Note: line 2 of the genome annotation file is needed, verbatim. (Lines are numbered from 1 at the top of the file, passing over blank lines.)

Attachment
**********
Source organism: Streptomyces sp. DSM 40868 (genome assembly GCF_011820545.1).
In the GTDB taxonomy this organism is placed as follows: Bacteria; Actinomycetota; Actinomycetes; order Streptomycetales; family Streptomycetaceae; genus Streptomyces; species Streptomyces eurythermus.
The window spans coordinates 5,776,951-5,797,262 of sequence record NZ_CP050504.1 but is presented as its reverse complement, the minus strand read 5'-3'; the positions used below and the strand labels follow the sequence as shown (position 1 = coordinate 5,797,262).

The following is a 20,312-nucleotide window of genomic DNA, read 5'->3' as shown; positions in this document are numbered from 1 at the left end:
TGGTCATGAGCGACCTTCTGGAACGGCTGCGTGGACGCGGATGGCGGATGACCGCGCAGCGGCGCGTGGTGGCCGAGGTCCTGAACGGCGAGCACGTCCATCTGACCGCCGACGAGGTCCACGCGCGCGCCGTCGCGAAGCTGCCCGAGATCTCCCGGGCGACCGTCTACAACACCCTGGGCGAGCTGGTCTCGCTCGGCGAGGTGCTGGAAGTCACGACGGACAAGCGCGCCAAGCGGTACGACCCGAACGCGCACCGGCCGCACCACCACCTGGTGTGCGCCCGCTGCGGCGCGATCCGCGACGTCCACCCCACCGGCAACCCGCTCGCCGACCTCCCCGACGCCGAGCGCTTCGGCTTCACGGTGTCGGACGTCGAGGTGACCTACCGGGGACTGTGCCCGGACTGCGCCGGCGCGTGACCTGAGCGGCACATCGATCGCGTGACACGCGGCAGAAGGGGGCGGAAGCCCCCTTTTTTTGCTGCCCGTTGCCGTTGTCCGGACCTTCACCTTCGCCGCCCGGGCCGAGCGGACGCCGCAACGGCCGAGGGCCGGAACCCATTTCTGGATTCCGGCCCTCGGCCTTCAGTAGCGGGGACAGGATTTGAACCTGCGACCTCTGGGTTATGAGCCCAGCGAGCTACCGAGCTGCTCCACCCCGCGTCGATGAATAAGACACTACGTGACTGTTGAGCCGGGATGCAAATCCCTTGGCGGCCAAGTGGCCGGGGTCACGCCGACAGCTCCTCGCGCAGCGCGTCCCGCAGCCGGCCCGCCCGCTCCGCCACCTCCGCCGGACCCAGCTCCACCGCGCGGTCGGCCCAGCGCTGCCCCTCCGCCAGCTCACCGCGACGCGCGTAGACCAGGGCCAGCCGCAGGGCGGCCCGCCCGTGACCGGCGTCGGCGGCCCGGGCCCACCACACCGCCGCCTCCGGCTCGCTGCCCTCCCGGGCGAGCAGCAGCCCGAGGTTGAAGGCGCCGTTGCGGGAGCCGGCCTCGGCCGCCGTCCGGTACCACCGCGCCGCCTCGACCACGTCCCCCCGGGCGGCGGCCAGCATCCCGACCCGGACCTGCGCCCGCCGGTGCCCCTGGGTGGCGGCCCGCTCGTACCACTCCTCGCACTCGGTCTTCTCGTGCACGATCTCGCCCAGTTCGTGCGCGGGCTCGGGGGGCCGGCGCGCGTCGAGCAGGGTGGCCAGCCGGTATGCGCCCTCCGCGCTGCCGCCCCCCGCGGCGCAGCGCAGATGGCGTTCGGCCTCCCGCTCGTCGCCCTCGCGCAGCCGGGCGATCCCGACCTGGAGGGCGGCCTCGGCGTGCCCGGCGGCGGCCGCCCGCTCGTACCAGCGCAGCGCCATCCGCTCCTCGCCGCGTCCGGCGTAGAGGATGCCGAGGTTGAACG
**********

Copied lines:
In the GTDB taxonomy this organism is placed as follows: Bacteria; Actinomycetota; Actinomycetes; order Streptomycetales; family Streptomycetaceae; genus Streptomyces; species Streptomyces eurythermus.